(IRIN) – Food security in South Sudan is deteriorating in the face of ongoing conflict, high food prices, and the large-scale return of refugee and internally displaced families.
Lakes, Western Bahr El Ghazal and Unity states are the most affected, with at least 1.15 million people expected to face food insecurity as the rainy season progresses, the UN Food and Agriculture Organization (FAO) office in South Sudan told IRIN.
At present, 2.86 million people in South Sudan are being targeted with food and livelihood assistance, including some 670,000 refugees and internally displaced persons (IDPs), according to the UN World Food Programme (WFP).
Rampant insecurity is affecting access to food and livelihoods. In Jonglei State, for example, insecurity is restricting “access to wild foods and income sources such as collection and sale of firewood, charcoal and grass,” notes the Famine Early Systems Network (FEWSNET).
FAO noted, “Continued insecurity in parts of Jonglei has led to displacement of populations and limited access to land at a critical time when farming households are undertaking preparations for the coming growing season.”
Insecurity in Jonglei “has affected tens of thousands of civilians caught in clashes or fleeing from their homes in search of safety and assistance,” according to an update by the UN Office for the Coordination of Humanitarian Affairs (OCHA), which added that the scope of displacement remains unknown due to access constraints .
“The increased insecurity in Jonglei and other parts of South Sudan could deter commercial transporters from agreeing to carry food along routes where there have been attacks. This could have an impact on our ability to preposition stocks to cover areas which will become inaccessible during the rainy season” Insecurity is also hampering efforts to control outbreaks of the often fatal haemorrhagic septicaemia and East Coast fever in cattle. Cattle-rearing is an important livelihood activity in Jonglei.
In addition, several important roads in Jonglei remain closed.
“The increased insecurity in Jonglei (especially the Bor-Pibor road where movement by humanitarian organizations has been suspended) and other parts of South Sudan could deter commercial transporters from agreeing to carry food along routes where there have been attacks. This could have an impact on our ability to preposition stocks to cover areas which will become inaccessible during the rainy season,” Andrew Odero, WFP’s food security and livelihood cluster coordinator in South Sudan, told IRIN by e-mail.
On 9 April, a UN convoy was attacked between Bor and Pibor, resulting in the deaths of nine UN personnel and three civilian contractors.
Between 1 January and 31 March, at least 109 violent incidents were recorded in South Sudan, with some 12,433 people being newly displaced, according to OCHA.
Abyei IDP returns
There are food security fears in the contested Abyei area, as well, amid high food prices and an influx of IDP returnees. Abyei straddles the Sudan/South Sudan border; which of the countries Abyei is part of may be determined in an October referendum.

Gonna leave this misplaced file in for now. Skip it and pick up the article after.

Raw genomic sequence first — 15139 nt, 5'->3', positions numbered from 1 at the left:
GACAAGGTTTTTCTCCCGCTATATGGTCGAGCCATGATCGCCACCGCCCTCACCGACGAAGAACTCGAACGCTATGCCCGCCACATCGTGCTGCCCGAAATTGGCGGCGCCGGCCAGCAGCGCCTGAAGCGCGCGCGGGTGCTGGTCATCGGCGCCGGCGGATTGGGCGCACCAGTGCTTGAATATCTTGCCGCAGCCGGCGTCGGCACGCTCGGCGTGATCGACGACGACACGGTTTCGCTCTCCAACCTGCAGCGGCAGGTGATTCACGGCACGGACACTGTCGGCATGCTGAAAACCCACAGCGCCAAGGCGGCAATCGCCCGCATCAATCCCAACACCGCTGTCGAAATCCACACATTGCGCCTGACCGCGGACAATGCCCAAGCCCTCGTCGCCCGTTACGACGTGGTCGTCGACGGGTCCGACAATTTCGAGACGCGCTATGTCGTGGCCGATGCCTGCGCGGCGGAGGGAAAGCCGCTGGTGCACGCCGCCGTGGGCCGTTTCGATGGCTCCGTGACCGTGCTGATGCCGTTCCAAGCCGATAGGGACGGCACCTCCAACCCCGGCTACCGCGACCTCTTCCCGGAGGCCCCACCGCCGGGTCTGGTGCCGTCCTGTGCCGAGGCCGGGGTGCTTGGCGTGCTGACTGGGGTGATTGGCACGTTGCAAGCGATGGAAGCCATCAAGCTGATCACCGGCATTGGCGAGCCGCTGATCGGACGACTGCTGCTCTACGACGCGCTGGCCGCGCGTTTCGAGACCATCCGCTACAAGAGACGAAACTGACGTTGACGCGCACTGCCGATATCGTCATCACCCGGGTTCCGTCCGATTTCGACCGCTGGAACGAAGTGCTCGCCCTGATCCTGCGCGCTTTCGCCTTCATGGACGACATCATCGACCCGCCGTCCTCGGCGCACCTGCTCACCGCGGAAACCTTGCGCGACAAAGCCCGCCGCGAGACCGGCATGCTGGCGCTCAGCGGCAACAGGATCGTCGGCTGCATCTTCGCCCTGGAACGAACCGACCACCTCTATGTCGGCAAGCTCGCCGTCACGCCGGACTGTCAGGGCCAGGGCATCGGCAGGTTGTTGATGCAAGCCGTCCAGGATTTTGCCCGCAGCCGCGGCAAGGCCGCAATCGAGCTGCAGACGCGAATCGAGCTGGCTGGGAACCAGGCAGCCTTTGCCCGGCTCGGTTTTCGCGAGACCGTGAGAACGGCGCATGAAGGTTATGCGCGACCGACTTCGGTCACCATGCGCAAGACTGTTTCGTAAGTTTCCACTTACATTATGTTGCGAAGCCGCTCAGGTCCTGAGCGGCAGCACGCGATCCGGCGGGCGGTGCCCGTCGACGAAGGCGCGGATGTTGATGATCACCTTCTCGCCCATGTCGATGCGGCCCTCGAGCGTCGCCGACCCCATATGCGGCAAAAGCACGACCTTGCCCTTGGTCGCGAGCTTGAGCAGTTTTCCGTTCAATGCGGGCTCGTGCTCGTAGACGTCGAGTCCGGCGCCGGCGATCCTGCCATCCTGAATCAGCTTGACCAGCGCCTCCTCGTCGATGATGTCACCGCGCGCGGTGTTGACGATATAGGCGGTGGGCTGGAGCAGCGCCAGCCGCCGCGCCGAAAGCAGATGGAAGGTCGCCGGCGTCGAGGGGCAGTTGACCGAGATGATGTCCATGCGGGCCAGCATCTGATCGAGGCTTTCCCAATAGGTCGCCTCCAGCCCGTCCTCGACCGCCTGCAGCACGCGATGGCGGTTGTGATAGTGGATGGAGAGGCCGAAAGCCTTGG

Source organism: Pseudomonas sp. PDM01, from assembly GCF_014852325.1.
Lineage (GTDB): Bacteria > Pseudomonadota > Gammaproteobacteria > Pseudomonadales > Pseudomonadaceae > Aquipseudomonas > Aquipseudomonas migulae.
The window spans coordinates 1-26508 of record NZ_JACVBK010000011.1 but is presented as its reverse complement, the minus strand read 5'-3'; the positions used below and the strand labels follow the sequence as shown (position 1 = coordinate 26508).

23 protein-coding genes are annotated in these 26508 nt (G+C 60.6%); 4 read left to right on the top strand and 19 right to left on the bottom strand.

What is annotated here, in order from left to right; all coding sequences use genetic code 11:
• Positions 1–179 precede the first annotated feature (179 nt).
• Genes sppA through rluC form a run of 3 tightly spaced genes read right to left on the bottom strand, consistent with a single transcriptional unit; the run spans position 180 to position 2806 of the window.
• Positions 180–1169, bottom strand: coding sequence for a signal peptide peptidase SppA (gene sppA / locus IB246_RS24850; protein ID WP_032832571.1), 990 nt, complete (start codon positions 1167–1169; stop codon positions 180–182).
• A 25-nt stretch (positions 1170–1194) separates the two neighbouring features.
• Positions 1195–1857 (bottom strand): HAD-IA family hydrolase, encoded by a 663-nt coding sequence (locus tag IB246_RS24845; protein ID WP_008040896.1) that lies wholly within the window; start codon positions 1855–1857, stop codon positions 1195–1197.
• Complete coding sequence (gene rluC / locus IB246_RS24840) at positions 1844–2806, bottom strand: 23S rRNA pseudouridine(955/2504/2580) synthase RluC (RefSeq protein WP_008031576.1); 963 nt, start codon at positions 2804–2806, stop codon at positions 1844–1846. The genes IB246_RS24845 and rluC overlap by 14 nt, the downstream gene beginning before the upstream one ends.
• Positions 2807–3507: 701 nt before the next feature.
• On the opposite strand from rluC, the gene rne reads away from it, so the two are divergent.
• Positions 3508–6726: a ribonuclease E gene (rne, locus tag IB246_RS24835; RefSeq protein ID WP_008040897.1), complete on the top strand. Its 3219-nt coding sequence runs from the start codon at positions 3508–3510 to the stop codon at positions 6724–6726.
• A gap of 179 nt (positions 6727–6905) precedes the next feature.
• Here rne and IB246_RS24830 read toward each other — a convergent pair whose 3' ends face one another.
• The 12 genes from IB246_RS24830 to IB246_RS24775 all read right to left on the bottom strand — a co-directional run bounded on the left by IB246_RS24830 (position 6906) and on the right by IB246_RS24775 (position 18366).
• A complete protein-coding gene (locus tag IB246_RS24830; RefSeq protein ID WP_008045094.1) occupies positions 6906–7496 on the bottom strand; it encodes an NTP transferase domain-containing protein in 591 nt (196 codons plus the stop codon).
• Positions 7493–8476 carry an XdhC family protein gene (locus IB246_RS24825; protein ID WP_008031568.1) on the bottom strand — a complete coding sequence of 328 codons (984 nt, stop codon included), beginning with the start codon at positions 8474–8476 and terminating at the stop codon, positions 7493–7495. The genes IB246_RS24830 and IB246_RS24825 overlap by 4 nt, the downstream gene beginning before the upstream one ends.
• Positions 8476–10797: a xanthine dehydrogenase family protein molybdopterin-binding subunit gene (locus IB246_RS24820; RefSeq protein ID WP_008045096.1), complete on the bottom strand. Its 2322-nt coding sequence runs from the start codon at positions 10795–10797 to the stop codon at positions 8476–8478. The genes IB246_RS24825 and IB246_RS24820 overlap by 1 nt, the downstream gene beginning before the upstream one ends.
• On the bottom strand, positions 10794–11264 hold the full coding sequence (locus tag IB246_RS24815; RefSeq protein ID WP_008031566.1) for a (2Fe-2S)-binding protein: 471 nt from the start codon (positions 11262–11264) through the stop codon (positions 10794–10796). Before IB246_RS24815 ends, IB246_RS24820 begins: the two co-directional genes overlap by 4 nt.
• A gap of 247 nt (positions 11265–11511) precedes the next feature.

“Improved security and the anticipated referendum have prompted the IDPs to begin returning to [the] Abyei area,” states an Abyei Food Security Assessment report by FEWSNET.
The IDP returns started after the deployment of the UN Interim Security Force for Abyei in mid-2011. From then until February 2013, at least 60,000 returnees from Warrap and Northern Bahr el Ghazal states have been registered. A further 30,000 IDPs are expected to return between March and June; “this is likely to increase levels of food insecurity because of further strain on already weak services and inability [of] people to meet their livelihoods needs,” notes FEWSNET.
A limited market supply has kept food prices high in Abyei , it adds.
Despite the relative calm there, some 3,700 people have been affected by livestock migration-related insecurity, adds an OCHA report. “The problem is most acute in the north of the area, where there is a direct interface between Misseriya and Dinka communities. In these areas, communities compete for water and pasture, in particular towards the end of the dry season.”
Returnees from Sudan
An influx of returnees and refugees into parts of South Sudan is also a challenge.
“Upper Nile faces some of the most challenging issues in South Sudan. It hosts some of the largest populations of returnees, refugees (fleeing from insecurity and conflict in Sudan), and IDPs (from neighbouring state Jonglei),” Joanna Dabao of the International Organization for Migration (IOM) in Juba, told IRIN by email.
“This has put a substantial strain on the limited resources of the host communities. This complex situation has created a barrier to sustainable reintegration, leaving thousands of returnees in dire need of emergency assistance,” she said.
At present, at least 20,000 returnees are in Upper Nile State – about 19,800 in Renk County and 840 in Malakal County – Dabao said. “With persisting violence over the past two years along the other border[s] (Blue Nile, South Kordofan, Abyei, Darfur Region) Renk was, and continues to be perceived as, the safest point of entry into South Sudan.”
“The majority of returnees arriving into South Sudan through Renk, however, report intentions of settling in the Greater Bahr el Ghazal area but hav[e] no means to get there,” she added.
Since 2011, IOM has helped at least 40,000 returnees get home from Sudan, and registered at least 1.88 million returnees in South Sudan since 2007.
But the returnees from Sudan often lack the skills, experience and social networks needed to cope with the burdens of rural life in South Sudan, notes FAO, adding that “food security in areas of return is poor due to increased pressure [on] social services, poverty, unemployment and a lack of productive assets.”